The Australian maker of well-known wine brands including Penfolds, Beringer, Lindeman’s and Wolf Blass is the subject of a multibillion-dollar takeover battle as it fends off a glut of low-priced competition.
Melbourne-based Treasury Wine Estates Ltd. has been struggling for a couple of years, particularly in the United States, the world’s largest market for wine imports, as it faces a global oversupply of low-priced Australian and southern French wine. Last year, the company was forced to destroy thousands of gallons of product past its drink-by date, leading to a $160-million Australian ($162-million Canadian) writedown for 2013.
On Monday, the struggling vintner announced it had received a second offer from an unnamed bidder to acquire the company for approximately $3.38-billion (Australian) or $5.20 a share. The new, non-binding offer matches one made by New York private equity firm Kohlberg Kravis Roberts & Co. LP in partnership with Rhône Capital last week. According to reports, the new bidder is Fort Worth, Tex.-based TPG Capital.
Whichever firm wins, observers suggest they could turn a profit either by spinning off the better-performing parts of the business, or by refocusing the marketing of brands that many say have become undervalued. Treasury Wine Estates, KKR and TPG Capital all declined to comment.
“You have properties such as Chateau St. Jean, it’s doing a pretty good job … On the flipside you have something like Meridian, which they have allowed to degenerate,” said Tony Correia, founder of industry consultancy Correia Company. That is despite the fact that the Santa Barbara-based brand historically turned out decent wines, and had some cachet. “... It’s on the shelves in the [U.S.] grocery stores, and it’s always the subject of some two-for-one sale.”
Beringer, too, has launched lower-priced versions of its product, which has caused the entire brand to appear more down-market.
That’s a problem for Treasury because the market for lower-priced wines in the U.S. is highly competitive and is not growing. By comparison, while the market for wines over $15 is still very small, it has more growth potential.
“It’s your classic aspirational wine market,” said Barbara Insel, chief executive officer of Stonebridge Research Group LLC in California, and a global industry consultant. “And yet, the Australians have approached the U.S. as a cheap and cheerful market. ... Maybe [the bidders] saw a depressed [stock] price. You just have to talk to a few people in the industry in the U.S. to see that there’s room for improvement, and the brands are undervalued.”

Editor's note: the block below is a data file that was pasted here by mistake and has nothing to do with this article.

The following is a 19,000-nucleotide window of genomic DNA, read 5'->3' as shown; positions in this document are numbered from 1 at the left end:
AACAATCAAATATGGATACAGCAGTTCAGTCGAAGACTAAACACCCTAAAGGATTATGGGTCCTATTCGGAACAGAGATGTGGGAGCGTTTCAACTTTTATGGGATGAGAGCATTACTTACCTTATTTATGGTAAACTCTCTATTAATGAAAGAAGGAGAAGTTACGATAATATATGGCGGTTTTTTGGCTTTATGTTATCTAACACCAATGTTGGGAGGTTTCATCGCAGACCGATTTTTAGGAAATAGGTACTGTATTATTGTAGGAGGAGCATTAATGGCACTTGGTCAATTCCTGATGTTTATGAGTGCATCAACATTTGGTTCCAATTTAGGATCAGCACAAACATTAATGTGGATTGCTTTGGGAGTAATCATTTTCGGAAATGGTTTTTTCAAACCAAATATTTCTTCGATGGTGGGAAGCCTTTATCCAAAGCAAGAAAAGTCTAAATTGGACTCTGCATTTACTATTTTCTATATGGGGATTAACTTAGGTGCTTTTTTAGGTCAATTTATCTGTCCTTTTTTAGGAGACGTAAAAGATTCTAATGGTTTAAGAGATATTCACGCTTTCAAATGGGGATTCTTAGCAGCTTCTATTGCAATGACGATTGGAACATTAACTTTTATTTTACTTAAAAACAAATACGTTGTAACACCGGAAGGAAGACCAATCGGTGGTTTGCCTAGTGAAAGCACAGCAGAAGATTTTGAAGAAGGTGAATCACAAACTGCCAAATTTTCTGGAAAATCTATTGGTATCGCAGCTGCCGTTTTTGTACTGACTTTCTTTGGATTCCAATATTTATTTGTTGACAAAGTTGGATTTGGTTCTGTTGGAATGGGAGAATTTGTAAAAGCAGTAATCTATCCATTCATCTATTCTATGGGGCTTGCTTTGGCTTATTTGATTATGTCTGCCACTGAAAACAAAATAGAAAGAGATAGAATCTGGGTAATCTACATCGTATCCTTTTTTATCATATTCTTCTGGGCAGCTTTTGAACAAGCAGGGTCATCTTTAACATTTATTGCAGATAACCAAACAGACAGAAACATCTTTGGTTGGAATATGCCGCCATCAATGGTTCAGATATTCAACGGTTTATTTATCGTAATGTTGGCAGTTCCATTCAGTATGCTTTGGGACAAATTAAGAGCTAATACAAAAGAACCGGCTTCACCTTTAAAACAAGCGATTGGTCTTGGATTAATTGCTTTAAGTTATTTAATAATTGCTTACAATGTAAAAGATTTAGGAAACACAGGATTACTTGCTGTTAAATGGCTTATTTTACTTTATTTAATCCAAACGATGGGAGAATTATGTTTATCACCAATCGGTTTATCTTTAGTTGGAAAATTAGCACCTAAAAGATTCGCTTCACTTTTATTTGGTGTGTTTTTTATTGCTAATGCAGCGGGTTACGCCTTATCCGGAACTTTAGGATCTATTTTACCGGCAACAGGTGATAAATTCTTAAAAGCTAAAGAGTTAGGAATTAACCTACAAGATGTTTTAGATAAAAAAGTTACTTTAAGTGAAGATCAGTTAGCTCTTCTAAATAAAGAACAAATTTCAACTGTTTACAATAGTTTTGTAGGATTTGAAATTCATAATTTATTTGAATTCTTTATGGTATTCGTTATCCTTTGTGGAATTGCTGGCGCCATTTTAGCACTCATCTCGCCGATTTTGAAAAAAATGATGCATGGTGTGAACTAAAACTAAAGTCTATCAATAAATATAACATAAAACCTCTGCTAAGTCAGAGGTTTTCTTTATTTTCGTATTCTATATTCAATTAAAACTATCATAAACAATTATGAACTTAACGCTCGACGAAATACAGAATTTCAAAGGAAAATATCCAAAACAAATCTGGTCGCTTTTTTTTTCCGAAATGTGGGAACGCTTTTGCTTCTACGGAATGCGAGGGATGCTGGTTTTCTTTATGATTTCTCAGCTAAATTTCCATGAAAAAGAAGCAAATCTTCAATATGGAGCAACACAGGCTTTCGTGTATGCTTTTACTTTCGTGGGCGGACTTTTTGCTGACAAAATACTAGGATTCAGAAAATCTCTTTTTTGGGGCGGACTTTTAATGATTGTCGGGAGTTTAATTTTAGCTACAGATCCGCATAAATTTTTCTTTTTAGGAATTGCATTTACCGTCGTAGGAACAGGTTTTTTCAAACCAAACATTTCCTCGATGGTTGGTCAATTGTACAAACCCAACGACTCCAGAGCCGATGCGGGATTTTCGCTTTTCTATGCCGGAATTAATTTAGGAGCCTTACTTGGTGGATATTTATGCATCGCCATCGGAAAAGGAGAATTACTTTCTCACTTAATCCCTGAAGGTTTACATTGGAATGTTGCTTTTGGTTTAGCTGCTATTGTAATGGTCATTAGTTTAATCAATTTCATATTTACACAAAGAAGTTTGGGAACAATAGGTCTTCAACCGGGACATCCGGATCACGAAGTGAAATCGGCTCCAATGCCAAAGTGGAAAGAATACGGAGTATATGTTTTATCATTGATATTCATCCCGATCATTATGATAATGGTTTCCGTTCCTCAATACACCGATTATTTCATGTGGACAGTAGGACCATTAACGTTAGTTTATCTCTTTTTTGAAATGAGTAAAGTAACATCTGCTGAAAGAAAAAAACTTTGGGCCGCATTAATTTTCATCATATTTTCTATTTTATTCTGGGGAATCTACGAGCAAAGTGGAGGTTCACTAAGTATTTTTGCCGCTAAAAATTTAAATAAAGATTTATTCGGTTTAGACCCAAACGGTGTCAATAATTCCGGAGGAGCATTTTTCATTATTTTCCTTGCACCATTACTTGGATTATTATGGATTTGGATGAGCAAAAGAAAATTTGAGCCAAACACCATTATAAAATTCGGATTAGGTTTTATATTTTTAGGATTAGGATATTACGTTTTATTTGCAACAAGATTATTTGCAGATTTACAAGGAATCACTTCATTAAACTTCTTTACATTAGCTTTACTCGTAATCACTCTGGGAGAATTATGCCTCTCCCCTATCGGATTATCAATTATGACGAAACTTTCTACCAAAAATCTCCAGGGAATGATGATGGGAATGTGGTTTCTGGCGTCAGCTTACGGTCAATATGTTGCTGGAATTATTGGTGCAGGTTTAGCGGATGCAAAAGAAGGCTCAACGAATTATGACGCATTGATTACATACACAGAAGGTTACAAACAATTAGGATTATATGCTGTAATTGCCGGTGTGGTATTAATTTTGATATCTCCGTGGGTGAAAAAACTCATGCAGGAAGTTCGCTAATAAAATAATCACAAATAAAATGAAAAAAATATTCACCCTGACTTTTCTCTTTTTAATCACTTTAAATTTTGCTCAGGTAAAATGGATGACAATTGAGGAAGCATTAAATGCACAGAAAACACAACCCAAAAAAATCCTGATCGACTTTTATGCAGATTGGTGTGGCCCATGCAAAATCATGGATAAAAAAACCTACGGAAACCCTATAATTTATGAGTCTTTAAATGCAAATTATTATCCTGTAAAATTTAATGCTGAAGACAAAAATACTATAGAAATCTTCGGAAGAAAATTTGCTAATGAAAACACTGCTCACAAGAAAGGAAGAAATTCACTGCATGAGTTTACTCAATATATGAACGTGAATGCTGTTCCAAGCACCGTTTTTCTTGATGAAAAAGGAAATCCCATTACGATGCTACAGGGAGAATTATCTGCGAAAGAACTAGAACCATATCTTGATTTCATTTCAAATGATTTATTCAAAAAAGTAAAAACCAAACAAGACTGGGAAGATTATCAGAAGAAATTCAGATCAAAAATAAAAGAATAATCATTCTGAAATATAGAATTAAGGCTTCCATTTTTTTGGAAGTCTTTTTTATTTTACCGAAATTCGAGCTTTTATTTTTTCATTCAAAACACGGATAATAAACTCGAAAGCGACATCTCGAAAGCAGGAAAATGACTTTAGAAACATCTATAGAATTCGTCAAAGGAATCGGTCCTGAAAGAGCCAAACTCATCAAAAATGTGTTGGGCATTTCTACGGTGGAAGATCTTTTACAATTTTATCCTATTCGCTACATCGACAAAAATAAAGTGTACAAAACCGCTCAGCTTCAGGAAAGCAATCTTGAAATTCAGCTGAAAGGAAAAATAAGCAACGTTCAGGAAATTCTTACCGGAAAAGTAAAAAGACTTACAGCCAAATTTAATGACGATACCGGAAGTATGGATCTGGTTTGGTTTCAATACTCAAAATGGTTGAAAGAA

The global wine industry has seen a shift: European wine sales have been in decline as consumers who traditionally drank wine are moving to other beverages. Meanwhile, wine consumption in North America has grown. Many vintners have also marketed their brands heavily in China, where aspirational consumers are developing a taste for it. However, Treasury was among the wine makers affected by a government crackdown on gift-giving last year, which hit sales.
Treasury Wine Estates is the world’s second-largest publicly-traded wine maker, after U.S.-based Constellation Brands Inc. It was spun off from Foster’s Group Ltd. – maker of Australia’s most famous lager – in May, 2011. Foster’s has since been acquired by SABMiller PLC.
TPG, formerly known as Texas Pacific Group, owned Treasury’s largest brand, California-based Beringer, before it was sold to Foster’s in 2000 for $2.9-billion.
Treasury also faces an image problem for its Australian wines. The popularity of competing brand Yellow Tail, which peaked in the U.S. two years ago, has cast a pall, Ms. Insel said. Many people now associate Australian wines with sweet shiraz, rather than complex or high-end products. (Treasury owns more than 80 brands produced in Australia, the U.S., New Zealand and Italy.)
Treasury does not just suffer from greater competition in low-end wines; it also struggles with managing its supply. Cheaper wines actually do not get better with age, so a company that sells them cannot ride out a lull in demand by shelving its products; hence last year’s big dump.
Since then, observers have been waiting for takeover bids to emerge, Mr. Correia said.
“They do have a sizable portfolio of brands and properties,” he said. “A play could be to install some new management … that could be a fairly long-term, and expensive proposition, to turn this back into a highly profitable company. It’s going to need some really effective, strong management.”